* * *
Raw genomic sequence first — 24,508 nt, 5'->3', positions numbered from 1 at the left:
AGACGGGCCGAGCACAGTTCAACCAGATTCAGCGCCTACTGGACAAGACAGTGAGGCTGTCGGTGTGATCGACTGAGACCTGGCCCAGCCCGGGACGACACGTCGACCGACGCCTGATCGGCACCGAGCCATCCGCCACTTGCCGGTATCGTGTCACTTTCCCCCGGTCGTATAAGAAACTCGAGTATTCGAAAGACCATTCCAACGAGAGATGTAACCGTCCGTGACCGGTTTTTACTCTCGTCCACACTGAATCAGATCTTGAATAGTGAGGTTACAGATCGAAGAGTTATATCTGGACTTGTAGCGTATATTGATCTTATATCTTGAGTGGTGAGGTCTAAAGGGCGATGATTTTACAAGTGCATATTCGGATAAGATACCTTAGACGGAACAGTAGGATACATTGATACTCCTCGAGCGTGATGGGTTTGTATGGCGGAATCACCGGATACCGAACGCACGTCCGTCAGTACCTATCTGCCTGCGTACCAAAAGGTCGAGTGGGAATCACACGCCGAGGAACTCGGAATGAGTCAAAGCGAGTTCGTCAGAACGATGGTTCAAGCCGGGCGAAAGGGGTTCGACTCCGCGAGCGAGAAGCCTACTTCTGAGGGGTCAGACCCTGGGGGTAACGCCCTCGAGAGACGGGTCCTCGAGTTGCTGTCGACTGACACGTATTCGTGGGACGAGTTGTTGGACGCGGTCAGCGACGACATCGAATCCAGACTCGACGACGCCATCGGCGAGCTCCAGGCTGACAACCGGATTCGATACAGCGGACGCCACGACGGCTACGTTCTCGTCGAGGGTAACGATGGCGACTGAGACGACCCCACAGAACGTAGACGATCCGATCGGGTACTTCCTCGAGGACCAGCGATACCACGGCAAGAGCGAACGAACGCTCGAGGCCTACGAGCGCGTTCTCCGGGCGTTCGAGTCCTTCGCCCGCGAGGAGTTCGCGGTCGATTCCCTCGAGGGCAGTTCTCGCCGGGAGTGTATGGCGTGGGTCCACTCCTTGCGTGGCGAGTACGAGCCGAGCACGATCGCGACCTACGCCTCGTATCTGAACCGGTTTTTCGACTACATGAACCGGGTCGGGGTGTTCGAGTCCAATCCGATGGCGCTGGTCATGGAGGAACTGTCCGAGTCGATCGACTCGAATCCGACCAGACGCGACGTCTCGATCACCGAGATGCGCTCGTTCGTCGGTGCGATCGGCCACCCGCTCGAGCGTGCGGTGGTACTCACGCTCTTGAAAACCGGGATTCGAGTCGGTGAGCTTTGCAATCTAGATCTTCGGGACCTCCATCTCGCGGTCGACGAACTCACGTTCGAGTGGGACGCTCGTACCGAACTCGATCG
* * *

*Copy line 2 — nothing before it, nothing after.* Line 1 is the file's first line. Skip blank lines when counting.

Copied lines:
AGACGGGCCGAGCACAGTTCAACCAGATTCAGCGCCTACTGGACAAGACAGTGAGGCTGTCGGTGTGATCGACTGAGACCTGGCCCAGCCCGGGACGACACGTCGACCGACGCCTGATCGGCACCGAGCCATCCGCCACTTGCCGGTATCGTGTCACTTTCCCCCGGTCGTATAAGAAACTCGAGTATTCGAAAGACCATTCCAACGAGAGATGTAACCGTCCGTGACCGGTTTTTACTCTCGTCCACACTGAATCAGATCTTGAATAGTGAGGTTACAGATCGAAGAGTTATATCTGGACTTGTAGCGTATATTGATCTTATATCTTGAGTGGTGAGGTCTAAAGGGCGATGATTTTACAAGTGCATATTCGGATAAGATACCTTAGACGGAACAGTAGGATACATTGATACTCCTCGAGCGTGATGGGTTTGTATGGCGGAATCACCGGATACCGAACGCACGTCCGTCAGTACCTATCTGCCTGCGTACCAAAAGGTCGAGTGGGAATCACACGCCGAGGAACTCGGAATGAGTCAAAGCGAGTTCGTCAGAACGATGGTTCAAGCCGGGCGAAAGGGGTTCGACTCCGCGAGCGAGAAGCCTACTTCTGAGGGGTCAGACCCTGGGGGTAACGCCCTCGAGAGACGGGTCCTCGAGTTGCTGTCGACTGACACGTATTCGTGGGACGAGTTGTTGGACGCGGTCAGCGACGACATCGAATCCAGACTCGACGACGCCATCGGCGAGCTCCAGGCTGACAACCGGATTCGATACAGCGGACGCCACGACGGCTACGTTCTCGTCGAGGGTAACGATGGCGACTGAGACGACCCCACAGAACGTAGACGATCCGATCGGGTACTTCCTCGAGGACCAGCGATACCACGGCAAGAGCGAACGAACGCTCGAGGCCTACGAGCGCGTTCTCCGGGCGTTCGAGTCCTTCGCCCGCGAGGAGTTCGCGGTCGATTCCCTCGAGGGCAGTTCTCGCCGGGAGTGTATGGCGTGGGTCCACTCCTTGCGTGGCGAGTACGAGCCGAGCACGATCGCGACCTACGCCTCGTATCTGAACCGGTTTTTCGACTACATGAACCGGGTCGGGGTGTTCGAGTCCAATCCGATGGCGCTGGTCATGGAGGAACTGTCCGAGTCGATCGACTCGAATCCGACCAGACGCGACGTCTCGATCACCGAGATGCGCTCGTTCGTCGGTGCGATCGGCCACCCGCTCGAGCGTGCGGTGGTACTCACGCTCTTGAAAACCGGGATTCGAGTCGGTGAGCTTTGCAATCTAGATCTTCGGGACCTCCATCTCGCGGTCGACGAACTCACGTTCGAGTGGGACGCTCGTACCGAACTCGATCG